“Workers knew that they had to be treated equally across the border. They knew that their social insurance contributions weren’t lost to them.”
The system was not “all perfect, could be a nightmare for some people”, she said. “The interpretation of those rules north and south were sometimes different, and people could fall between the cracks.”
With the UK’s exit from the EU, the rules protecting workers' rights in the two jurisdictions will start to divide.
“Things haven’t changed, but they have the potential to change. The rug has been pulled from underneath us a little bit, and we are not as confident as we were.”
While labour mobility has been a benefit to that porous border and the all-island dimension, protecting workers' rights can be particularly difficult in the border region.
A combination of a rural/peripheral region, populated largely by small businesses, and covering two jurisdictions, makes protecting workers difficult.
How workers' rights have changed since 1998 is ‘not an easy question’, Patricia McKeown, Unison Northern Ireland regional secretary, told The Detail.
Many workers across the island, have seen a roll back of their rights, particularly those in the private sector.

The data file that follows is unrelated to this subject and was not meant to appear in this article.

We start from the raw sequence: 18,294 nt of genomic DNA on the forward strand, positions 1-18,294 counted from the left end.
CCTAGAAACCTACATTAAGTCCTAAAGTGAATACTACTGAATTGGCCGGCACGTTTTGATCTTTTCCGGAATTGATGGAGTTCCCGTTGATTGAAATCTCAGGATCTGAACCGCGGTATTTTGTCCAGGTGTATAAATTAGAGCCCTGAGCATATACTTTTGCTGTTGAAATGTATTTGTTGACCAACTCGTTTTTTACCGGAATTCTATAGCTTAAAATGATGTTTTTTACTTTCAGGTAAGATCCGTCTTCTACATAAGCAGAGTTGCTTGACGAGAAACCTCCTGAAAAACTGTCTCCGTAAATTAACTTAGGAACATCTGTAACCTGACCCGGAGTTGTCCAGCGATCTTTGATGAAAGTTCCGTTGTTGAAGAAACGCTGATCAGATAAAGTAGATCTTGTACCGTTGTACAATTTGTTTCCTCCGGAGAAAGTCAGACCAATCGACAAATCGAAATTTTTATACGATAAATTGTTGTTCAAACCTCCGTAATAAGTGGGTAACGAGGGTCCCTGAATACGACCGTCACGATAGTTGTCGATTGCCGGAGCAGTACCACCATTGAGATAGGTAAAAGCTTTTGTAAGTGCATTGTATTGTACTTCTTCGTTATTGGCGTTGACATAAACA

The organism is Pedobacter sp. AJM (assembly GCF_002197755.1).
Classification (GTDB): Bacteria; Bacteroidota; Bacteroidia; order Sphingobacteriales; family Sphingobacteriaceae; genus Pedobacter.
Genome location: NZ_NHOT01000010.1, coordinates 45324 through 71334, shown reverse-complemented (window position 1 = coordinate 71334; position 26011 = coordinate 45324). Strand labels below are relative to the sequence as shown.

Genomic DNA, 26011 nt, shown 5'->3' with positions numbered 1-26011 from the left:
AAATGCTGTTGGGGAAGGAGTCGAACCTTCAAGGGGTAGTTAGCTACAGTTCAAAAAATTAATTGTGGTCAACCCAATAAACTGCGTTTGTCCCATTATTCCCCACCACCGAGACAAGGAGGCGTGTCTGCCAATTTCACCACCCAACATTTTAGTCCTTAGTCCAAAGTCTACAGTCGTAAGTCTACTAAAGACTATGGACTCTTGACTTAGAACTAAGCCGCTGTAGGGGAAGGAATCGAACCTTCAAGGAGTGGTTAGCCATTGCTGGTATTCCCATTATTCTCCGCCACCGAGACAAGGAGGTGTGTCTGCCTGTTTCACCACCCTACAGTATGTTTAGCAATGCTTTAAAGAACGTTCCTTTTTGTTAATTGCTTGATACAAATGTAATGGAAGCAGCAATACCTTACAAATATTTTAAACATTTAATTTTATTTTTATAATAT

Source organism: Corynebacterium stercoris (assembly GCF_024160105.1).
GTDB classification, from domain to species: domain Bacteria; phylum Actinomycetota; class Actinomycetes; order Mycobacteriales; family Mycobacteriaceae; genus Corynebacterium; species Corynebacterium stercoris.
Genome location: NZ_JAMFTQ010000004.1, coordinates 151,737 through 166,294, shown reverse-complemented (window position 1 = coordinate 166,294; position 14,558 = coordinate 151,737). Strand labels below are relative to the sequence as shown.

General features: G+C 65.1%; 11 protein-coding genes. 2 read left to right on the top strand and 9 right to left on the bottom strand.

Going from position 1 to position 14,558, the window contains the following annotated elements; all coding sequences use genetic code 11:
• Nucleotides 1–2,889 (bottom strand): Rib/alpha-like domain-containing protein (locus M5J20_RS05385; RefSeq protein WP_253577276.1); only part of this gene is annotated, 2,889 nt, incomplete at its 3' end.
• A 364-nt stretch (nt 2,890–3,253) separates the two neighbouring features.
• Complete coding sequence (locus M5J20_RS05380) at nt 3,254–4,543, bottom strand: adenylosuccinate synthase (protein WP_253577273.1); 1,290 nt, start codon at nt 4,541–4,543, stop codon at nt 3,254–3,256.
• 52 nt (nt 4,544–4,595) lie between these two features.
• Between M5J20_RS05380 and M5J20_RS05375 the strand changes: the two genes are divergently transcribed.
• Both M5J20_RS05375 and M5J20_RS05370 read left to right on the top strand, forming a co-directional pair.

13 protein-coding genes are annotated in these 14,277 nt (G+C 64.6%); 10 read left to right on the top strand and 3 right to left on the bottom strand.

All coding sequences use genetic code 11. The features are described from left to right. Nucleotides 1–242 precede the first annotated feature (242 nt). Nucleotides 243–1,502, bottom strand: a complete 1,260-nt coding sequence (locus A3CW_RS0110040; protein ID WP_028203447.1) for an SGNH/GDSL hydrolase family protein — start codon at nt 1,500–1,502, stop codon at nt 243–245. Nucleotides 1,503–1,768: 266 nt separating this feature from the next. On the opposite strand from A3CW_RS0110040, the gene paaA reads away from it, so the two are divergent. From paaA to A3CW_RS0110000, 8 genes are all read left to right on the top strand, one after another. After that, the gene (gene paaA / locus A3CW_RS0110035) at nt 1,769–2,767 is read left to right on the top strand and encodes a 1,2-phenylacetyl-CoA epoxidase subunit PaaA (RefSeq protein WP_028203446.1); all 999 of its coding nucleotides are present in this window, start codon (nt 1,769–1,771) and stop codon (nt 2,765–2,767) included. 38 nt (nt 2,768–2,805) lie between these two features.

“It has been difficult over the years to get real work going on cross-border comparisons and collective agreements that span the jurisdictions.
“Over the past two, or maybe three, decades, we have developed a lot of all-island, whole union policies, that we want to pursue and consolidate.
“When we get together as workers and trade unions, and compare notes, some things that are better for workers in the Republic, some things are better for workers in the North, and what you would like to see is a harmonisation.”
At the time of the Good Friday Agreement a Bill of Rights, covering Northern Ireland, and a Charter of Rights, covering the island of Ireland, were mooted but never realised. Trade unionists had hoped that an all-island charter, had it eventually been established, might have moved the two jurisdictions towards harmonisation of workers' rights.
Instead, joint European membership ensured that for the past twenty years there was “a floor of rights”.
“We didn't have politicians or bureaucrats in Brussels suddenly decide that workers across Europe should have rights”, she said. Rights which are promised in international or domestic law, “really only get there through struggle. That has been the history for a very long time, not just the past 20 years.”